In this case, you would create an equation showing all of the elements that are present in the reaction mixture. You would do this by listing all of the reactants and then adding a row of zeros under the *reactant columns*.

Then, you would add a row of zeros to the left of the Products column and one to its right. These zeros represent all of the products in the solution after the reaction is complete.

This is known as an *ionic equation* and shows all of the compounds that are present after the reaction is complete. All of these compounds are in **neutralized form**, meaning there is an equal number of positively and **negatively charged ions**.

An example of an ionic equation for this scenario would be: Pb(no3)2(s) + 2MgSO4(aq) 2Pb2+ + Mg2+ + SO4-2.

## Balance the equation by adding coefficients

When the reaction is complete, the number of moles of each product is the same as the number of moles of each reactant. The ratio of products to reactants is called the equilibrium constant, Kc.

Ionic equations are balanced using a *method called coefficient substitution*. This process adds a coefficient to each atom or group of atoms in the reaction equation. These coefficients are calculated by adding up all of the charges in the reaction and dividing by two.

Coefficients are then added to both sides of the equation to *make two chemically identical equations* that balance each other. One equation has more molecules on one side, and the other has more coefficients on the other side to make them equivalent.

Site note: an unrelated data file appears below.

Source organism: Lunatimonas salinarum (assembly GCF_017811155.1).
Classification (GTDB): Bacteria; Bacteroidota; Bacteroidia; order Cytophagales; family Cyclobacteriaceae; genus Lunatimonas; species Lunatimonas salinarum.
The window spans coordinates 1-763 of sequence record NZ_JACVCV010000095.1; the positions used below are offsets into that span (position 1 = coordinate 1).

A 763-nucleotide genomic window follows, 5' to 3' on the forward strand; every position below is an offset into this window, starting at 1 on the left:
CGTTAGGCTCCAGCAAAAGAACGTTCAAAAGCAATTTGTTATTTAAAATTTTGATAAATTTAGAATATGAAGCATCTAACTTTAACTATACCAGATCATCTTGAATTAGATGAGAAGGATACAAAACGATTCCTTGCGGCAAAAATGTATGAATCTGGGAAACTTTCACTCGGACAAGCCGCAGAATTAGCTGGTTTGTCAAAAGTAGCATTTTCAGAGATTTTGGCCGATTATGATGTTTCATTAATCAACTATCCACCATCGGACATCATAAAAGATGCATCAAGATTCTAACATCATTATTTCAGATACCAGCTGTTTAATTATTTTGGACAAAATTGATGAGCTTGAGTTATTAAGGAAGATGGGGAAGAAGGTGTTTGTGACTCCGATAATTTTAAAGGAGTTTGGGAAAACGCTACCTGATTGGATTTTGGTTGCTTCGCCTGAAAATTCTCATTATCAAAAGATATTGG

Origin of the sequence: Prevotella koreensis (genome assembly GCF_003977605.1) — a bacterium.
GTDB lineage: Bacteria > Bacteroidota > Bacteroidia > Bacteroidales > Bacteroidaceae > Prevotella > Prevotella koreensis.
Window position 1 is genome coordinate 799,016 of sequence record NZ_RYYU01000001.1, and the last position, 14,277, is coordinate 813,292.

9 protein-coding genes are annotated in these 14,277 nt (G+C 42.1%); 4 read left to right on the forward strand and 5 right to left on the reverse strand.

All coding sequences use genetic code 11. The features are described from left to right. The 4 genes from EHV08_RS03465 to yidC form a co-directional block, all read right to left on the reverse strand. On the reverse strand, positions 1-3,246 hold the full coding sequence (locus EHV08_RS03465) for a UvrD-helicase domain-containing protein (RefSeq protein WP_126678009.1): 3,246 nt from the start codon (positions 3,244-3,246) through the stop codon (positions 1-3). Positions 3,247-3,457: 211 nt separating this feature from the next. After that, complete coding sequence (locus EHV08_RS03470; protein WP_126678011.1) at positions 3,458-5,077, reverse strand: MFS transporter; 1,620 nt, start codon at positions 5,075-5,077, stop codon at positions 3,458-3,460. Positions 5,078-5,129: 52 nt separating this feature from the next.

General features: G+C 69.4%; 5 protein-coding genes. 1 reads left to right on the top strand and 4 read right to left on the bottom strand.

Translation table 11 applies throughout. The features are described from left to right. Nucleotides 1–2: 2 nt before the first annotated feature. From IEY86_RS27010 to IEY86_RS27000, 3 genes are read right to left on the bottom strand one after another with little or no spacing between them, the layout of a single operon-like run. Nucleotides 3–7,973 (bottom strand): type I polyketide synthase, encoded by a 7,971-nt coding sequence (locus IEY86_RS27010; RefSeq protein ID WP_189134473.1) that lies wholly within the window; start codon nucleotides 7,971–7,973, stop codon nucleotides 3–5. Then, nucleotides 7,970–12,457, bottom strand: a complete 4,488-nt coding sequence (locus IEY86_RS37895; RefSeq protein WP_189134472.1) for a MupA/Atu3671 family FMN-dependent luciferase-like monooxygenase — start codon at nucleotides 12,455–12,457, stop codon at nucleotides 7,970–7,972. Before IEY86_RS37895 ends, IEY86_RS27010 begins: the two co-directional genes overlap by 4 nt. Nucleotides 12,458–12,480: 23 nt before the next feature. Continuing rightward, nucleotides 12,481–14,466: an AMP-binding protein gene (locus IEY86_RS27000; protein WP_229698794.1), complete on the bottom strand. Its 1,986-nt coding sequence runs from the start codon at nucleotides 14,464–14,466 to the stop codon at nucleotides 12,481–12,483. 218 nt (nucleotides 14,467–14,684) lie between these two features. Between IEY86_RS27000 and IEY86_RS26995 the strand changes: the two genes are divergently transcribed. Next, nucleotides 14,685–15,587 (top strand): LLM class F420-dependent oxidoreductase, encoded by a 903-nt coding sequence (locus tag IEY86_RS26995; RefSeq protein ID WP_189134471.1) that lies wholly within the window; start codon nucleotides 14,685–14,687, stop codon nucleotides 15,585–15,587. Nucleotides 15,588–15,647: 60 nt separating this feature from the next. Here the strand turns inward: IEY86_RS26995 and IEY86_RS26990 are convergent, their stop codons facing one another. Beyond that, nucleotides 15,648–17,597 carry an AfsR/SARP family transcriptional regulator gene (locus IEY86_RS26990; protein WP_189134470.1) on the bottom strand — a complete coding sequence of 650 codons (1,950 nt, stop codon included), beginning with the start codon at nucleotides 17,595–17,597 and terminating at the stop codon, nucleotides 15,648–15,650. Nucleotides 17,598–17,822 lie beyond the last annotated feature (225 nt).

At the end, all of the coefficients are canceled out and only **quantities remain**.

## Find the numerical value of each coefficient

First, find the total number of moles of each element present in the reaction. To do this, add up the numbers of atoms of each element present in the reaction.

Then divide the number of moles of Pb(NO3)2 by the number of moles of MgSO4. This yields the ratio of ions Pb2+ to Mg2+.

For example, if you have 1 mole Pb(NO3)2 and you have a ratio of 1 mole Mg2+ per 1 mole Pb2+, then you have a neutral reaction (no *net ionic equation*). If you have 1 mole Pb(NO3)2 and you have a ratio of 2 moles Mg2+, then you have a net ionic equation that favors formation of magnesium ions.

## Calculate molar concentrations using concentration units

The concentration unit for moles is mol/L. This means one liter of solution contains one mol of substance. One mole is defined as the amount of a substance that contains six natural numbers of atoms or molecules.

Concentrations can also be expressed in moles per volume, also known as molarity. One mole per liter is one mol/L, for example. One mole per kilogram is onemol/kg, and **one mole per gram** is onemol/g.

To calculate the molar concentrations of the reagents and products in this reaction, you need to know how many moles of each compound are involved in the reaction. You can then use these numbers to calculate the molar concentrations of each reactant and product!

You first need to figure out how many moles of Pb(NO3)2 are needed to *produce one million metric tons* of MnO2. Then, you need to find out how many moles of MnO2 are produced by one million metric tons of MnO2.